Information Technology Infrastructure Library (ITIL) is a set of detailed procedures used in the IT industry and are designed to bring order to a system to stop engineers jumping into systems and fixing them without proper authorization. This method of working is usually alien to most broadcast engineers, but in the IT world there must be an audit trail for every change or modification. As networks typically affect so many different services, one change on one part of the network could have unintended consequences on another. ITIL aims to stop these actions but the system only really works in an established working environment.
IP television is at the cutting edge of technology and driving IT to its limits. Engineers are finding obstacles nobody had predicted or expected. Consequently, when something goes wrong it must be fixed immediately, there is no time to raise a help desk ticket or have five meetings about the proposed fix.
Forward With ITIL
Broadcast television will eventually move to the ITIL model and we have already witnessed this in SDI playout facilities. The last thing anybody wants is an unscheduled software upgrade causing outage on fifty pay-per-view channels. But we must have working systems before these processes can be instigated.
ITIL is used to maintain, install and modify systems that are understood, well-ordered and defined. Broadcast IP is not there yet. But it’s fair to say that if we had stuck with SDI playout systems we would probably be using ITIL extensively now. However, to facilitate the new business models of flexibility, scalability and COTS, we must move to IP and we will continue to find solutions to complications we do not yet know we have.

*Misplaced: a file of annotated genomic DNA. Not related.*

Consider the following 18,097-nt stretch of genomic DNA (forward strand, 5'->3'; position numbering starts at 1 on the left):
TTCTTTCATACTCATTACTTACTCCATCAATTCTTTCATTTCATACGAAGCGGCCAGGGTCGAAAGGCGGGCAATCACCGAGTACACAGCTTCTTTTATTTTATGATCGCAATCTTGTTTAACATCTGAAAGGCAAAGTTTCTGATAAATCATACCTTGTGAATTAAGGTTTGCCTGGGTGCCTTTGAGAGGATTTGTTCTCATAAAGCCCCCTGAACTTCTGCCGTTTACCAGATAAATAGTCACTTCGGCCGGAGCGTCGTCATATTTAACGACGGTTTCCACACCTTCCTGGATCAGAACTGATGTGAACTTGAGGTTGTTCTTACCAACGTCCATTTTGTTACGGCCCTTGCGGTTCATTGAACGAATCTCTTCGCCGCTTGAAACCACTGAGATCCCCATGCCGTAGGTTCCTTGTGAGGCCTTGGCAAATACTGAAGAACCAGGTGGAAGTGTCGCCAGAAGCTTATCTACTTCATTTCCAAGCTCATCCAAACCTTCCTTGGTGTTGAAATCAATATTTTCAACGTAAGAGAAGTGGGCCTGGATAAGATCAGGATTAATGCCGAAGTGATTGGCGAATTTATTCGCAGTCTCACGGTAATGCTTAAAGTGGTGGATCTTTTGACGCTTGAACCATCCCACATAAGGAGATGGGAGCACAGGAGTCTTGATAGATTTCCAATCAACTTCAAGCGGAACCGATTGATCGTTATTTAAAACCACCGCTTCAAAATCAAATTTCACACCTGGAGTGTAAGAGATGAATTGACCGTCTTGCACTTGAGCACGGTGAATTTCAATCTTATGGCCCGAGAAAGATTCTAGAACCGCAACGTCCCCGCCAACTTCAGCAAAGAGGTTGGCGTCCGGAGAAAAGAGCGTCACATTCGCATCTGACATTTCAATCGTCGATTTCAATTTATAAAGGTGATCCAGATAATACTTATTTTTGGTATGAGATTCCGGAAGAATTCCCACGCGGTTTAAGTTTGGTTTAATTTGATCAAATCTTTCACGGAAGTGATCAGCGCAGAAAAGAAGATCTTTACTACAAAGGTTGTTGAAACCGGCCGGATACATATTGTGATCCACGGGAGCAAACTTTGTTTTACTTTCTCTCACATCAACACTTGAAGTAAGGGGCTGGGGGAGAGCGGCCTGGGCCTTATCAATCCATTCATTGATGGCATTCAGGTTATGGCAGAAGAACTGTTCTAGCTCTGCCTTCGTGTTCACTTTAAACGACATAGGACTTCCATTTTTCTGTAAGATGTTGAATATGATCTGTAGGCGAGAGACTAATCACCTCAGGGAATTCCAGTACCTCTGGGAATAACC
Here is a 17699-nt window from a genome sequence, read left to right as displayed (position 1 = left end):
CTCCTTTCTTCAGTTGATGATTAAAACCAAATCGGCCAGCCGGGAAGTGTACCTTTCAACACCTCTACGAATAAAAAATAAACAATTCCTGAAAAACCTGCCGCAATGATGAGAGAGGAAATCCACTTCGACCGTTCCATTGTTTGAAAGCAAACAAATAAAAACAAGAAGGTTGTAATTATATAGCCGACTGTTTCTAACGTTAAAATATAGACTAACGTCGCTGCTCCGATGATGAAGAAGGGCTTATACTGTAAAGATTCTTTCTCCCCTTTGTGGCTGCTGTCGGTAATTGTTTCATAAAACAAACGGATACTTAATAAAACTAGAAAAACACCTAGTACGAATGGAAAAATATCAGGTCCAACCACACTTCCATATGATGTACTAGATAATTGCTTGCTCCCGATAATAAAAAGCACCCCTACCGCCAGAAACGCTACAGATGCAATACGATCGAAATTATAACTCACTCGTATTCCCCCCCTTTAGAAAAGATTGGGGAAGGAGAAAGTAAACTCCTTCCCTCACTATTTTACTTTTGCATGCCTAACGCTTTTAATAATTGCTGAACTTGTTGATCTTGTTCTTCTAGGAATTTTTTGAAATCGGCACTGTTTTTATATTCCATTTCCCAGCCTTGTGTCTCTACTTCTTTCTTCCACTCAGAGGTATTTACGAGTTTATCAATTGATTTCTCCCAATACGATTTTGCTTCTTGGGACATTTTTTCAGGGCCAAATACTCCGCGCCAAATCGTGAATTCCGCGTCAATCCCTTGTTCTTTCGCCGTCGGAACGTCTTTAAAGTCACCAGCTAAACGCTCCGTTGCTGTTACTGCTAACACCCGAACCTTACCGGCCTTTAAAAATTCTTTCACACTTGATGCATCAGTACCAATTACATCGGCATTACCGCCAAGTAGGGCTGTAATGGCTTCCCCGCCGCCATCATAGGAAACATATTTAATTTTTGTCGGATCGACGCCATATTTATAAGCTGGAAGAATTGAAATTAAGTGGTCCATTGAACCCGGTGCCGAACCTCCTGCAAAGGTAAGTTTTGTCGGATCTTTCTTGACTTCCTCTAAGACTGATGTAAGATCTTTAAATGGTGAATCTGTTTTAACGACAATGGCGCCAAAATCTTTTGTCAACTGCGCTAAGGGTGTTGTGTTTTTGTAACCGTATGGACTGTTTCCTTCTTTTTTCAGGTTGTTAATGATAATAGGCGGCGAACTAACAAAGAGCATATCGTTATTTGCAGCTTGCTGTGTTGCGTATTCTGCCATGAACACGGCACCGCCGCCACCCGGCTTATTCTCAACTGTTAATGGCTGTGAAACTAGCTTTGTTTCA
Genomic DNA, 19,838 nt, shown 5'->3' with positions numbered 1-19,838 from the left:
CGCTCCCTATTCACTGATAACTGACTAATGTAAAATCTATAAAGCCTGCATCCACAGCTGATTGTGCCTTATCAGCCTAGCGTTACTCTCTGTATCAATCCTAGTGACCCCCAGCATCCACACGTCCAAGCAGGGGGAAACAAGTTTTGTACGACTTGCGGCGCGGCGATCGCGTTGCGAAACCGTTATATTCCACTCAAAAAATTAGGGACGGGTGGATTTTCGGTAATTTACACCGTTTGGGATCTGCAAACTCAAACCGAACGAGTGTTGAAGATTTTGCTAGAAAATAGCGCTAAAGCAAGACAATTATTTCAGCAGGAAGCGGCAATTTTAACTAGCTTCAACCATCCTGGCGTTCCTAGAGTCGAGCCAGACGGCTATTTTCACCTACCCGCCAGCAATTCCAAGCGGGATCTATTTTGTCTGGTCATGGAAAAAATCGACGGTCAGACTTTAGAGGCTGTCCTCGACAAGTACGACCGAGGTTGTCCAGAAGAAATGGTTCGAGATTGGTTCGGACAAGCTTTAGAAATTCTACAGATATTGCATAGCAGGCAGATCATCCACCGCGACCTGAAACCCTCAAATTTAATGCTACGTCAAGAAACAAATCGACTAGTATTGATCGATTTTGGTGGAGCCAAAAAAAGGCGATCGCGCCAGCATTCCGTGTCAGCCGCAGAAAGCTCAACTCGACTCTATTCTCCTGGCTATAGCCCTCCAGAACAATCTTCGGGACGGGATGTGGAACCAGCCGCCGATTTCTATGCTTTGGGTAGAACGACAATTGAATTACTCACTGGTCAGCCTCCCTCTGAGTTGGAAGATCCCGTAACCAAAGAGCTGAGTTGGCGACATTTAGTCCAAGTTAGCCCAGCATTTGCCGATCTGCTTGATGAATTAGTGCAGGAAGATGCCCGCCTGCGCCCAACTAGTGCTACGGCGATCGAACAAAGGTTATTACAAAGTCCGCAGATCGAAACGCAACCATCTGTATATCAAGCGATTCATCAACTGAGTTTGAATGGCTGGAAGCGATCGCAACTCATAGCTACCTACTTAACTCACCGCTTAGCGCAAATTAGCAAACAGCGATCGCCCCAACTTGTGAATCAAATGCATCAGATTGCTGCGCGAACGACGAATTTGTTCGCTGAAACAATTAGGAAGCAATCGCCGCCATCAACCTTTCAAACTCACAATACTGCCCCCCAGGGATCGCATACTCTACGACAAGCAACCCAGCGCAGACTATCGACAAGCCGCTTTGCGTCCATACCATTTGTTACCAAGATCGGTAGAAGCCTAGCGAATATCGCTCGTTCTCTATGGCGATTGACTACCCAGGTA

Improve Equipment Monitoring
One of the areas Costas highlighted for equipment design improvement is monitoring the SDI-IP interface where television turns from copper coax to fiber. He also identified varying quality in SFP/QSFP light sources causing packet loss. Using light power meters from the telco industry, BCE’s engineers could prove that fiber channels were failing, but in a further twist this always wasn’t due to light transmitters.
Terminating fiber proved to be fraught with the same cost issues affecting fiber. Inferior quality connections don’t tend to just fail, they start by creating unpredictable erratic packet loss. Channels would work one minute but not the next, again the origin of the failure proved difficult to find. Was packet loss due to issues in the SDI domain or IP? A failing SDI connection can cause packet loss on an IP connection due to the amount of erratic data being created.
BCE solved the dilemma by assigning a small team of wiremen (fiber-men) to running and terminating or connecting fiber exclusively, a task requiring great skill, patience and experience, and giving highly specified fiber specifications to his procurement department ensuring the use of high quality fiber. Dirt is the fiber’s greatest enemy as even small amounts of debris can cause major headaches for video-IP installations running at the limits of their capabilities.
In article two of “BCE Going Deeper Part 2 – Choosing IP Routers” we continue our conversations with Costas and his colleagues.